2 November 2018 – Cambridge, UK
by Robert Grayston
The UK armed forces will allow women into frontline combat roles for the first time, including with units such as the Marines and the SAS. This is a continuation of a trend begun in 2016 which has gradually opened up more roles for women. Lieutenant-General Patrick Sanders said of the move, “We are not doing this for political correctness. That has no place on the battlefield… we are doing it because of what we have learnt about the difference that women have made in other parts of the British Army.”
Chancellor Philip Hammond has announced an additional £1 billion for the Ministry of Defence. This is part of an effort to modernise key areas such as cyber-warfare and anti-submarine defences, although the move has been criticised by several sources who still believe it does not go far enough to boost the UK’s armed forces, including a parliamentary committee which has suggested an increase in funding of at least £20 billion is required.
Belgium has chosen to purchase the F-35 jet over the Eurofighter in a move which will cause some friction after recent calls for a more autonomous European defence environment. Jean-Dominique Giuliani of the Robert Schuman Foundation think tank said, “It’s not a European choice. It’s worse than a slap, it is dreadful for European defence.”
The majority of new systems delivered to the Bundeswehr were not operational within an acceptable period of time, according to a recent report by Der Spiegel. Peter Tauber, State Secretary for Defence, said “the quality of the deliveries continues to increase” although there are several key concerns over German-produced products including the Leopard 2 tank which is currently in service with the Turkish army and has been criticised for its performance in Syria.
The Franco-German fighter-jet joint development partnership has undergone some teething difficulties as Paris and Berlin disagree on export restrictions. The French Secretary-General for National Defence, Claire Landais, has threated France’s withdrawing from the programme if the jet is not available for unrestricted export, whereas Germany has a more rigorous set of export criteria designed to prevent purchase by governments with a record of human rights abuse.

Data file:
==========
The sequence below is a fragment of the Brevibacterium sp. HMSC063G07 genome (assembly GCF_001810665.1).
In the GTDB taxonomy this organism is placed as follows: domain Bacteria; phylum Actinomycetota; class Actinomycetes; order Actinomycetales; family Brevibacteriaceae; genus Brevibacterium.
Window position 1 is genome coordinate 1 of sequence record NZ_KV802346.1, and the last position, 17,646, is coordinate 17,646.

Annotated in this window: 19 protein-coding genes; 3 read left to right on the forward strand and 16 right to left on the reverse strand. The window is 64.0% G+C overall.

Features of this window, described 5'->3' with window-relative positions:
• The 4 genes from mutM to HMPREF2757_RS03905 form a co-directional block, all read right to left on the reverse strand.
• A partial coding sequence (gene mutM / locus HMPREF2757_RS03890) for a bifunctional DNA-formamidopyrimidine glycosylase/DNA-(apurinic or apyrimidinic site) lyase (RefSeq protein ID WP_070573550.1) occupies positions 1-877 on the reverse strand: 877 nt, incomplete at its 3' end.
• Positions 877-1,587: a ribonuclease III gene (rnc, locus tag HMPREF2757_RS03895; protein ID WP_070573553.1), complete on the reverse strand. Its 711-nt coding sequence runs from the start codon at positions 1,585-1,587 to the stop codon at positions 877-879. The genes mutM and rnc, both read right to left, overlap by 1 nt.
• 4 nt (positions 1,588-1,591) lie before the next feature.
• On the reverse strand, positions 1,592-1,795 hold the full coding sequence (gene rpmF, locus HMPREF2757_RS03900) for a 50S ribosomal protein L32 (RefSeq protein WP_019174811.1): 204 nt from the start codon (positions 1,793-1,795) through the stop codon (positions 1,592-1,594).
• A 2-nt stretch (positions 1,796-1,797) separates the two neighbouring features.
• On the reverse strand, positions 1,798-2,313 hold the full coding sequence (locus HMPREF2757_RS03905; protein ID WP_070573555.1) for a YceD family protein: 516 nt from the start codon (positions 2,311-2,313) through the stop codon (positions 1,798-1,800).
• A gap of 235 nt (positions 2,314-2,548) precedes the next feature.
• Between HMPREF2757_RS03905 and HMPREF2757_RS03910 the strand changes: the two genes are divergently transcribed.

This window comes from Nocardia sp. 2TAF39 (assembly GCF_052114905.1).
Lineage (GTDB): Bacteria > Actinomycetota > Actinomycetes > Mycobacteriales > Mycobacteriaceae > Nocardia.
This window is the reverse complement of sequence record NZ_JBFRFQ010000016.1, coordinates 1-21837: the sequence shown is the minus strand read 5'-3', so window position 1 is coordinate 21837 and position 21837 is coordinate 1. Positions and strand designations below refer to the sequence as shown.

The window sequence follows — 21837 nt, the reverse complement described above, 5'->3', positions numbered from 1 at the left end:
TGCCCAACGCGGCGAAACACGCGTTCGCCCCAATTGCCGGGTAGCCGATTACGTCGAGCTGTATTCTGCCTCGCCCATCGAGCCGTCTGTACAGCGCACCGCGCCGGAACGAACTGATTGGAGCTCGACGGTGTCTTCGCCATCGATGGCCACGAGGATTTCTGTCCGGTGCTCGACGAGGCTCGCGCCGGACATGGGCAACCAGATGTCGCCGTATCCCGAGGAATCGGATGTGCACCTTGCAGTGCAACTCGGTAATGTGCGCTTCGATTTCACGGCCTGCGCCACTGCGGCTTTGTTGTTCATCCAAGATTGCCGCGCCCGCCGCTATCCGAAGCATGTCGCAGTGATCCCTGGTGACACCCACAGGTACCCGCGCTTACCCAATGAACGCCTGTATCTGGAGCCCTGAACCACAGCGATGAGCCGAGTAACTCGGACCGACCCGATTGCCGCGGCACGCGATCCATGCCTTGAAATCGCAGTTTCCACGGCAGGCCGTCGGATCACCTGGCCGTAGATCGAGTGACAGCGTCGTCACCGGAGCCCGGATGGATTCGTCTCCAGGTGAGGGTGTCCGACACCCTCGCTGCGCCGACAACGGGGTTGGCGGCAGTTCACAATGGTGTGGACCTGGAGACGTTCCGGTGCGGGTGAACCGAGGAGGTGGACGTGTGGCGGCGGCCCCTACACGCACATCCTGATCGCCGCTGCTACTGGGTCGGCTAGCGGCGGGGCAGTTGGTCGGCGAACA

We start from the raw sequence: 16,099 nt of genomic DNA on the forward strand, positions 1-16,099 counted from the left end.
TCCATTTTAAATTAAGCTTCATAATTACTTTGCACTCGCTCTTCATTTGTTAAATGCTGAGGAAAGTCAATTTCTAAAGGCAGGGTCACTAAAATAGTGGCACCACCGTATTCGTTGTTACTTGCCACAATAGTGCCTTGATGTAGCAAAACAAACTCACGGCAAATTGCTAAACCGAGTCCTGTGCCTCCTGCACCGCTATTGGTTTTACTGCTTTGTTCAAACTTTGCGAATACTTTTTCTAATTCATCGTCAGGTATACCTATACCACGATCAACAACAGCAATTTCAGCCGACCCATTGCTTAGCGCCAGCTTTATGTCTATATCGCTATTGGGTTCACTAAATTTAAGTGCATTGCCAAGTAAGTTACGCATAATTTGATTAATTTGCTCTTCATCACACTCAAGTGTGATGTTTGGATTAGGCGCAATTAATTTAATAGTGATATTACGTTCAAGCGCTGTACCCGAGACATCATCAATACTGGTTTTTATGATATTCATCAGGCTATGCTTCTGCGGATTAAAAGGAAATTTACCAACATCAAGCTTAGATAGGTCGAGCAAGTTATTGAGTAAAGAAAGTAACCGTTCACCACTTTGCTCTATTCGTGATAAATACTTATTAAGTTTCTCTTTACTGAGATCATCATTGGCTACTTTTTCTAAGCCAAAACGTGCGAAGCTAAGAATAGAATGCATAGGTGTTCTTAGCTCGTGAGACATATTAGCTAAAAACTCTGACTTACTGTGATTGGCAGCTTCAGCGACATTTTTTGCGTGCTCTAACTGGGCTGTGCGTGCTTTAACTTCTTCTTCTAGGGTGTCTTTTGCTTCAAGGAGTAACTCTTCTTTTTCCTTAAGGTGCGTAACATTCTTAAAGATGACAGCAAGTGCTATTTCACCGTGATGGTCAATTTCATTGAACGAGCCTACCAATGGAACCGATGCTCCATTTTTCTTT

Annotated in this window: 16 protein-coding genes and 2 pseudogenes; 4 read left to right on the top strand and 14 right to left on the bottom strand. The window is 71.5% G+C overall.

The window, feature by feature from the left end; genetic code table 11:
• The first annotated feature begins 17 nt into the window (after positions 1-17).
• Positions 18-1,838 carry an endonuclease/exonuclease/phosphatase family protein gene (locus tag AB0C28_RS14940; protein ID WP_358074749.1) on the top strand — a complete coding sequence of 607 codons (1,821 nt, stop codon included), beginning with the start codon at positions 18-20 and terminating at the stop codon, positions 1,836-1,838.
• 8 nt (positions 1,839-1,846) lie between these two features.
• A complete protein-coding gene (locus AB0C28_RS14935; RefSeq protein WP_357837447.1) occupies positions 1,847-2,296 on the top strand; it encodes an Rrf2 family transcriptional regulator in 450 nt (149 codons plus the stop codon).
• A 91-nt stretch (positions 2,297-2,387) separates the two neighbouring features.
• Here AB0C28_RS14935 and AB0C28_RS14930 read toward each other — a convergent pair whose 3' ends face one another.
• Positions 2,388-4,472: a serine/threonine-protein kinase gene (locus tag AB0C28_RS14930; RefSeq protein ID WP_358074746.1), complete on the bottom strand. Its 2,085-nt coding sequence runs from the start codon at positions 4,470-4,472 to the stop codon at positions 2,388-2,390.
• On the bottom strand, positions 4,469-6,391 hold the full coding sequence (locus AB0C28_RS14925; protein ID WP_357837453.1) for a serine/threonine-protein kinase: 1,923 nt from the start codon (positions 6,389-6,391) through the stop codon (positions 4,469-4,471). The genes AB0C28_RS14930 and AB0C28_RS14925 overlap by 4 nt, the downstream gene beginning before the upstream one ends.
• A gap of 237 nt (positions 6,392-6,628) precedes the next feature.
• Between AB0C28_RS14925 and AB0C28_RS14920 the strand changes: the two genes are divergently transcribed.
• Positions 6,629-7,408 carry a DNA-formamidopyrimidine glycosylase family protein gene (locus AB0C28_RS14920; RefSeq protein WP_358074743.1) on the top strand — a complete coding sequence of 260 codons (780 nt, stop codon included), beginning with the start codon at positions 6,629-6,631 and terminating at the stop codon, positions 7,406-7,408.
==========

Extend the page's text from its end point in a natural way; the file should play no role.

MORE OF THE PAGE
It is unlikely a forecast number of jobs will be created by a high value Saudi-US defence deal worth $110 billion. President Donald Trump’s prediction of 500,000 jobs has been disputed, with Raytheon assigning a figure closer to 10,000 (many of which are sustained roles and not new jobs), whilst Lockheed Martin has so far declined to comment.
The Russian military presence in Central African Republic could contribute to further regional instability according to the French Defence Minister Florence Parly, who has said, “I am not sure that this presence and the actions deployed by Moscow… help to stabilise the country.”
Yemen could have a UN-brokered peace plan arranged in Sweden between the Saudi-backed government and Houthi rebels, formulated by the US according to Defence Secretary James Mattis. “Thirty days from now, we want to see everybody around a peace table, based on a ceasefire, based on a pullback from the border,” said Mattis at a visit to the US Institute of Peace.
Turkey has shelled Kurdish forces in northern Syria after warning it would so unless the US-backed Kurds withdrew east of the Euphrates river, disrupting the anti-Daesh campaign coordinated between the US and the Kurdish-led Syrian Democratic Forces. The US State Department has said it has “emphasize the need to de-escalate the situation” to both Turkey and Syria.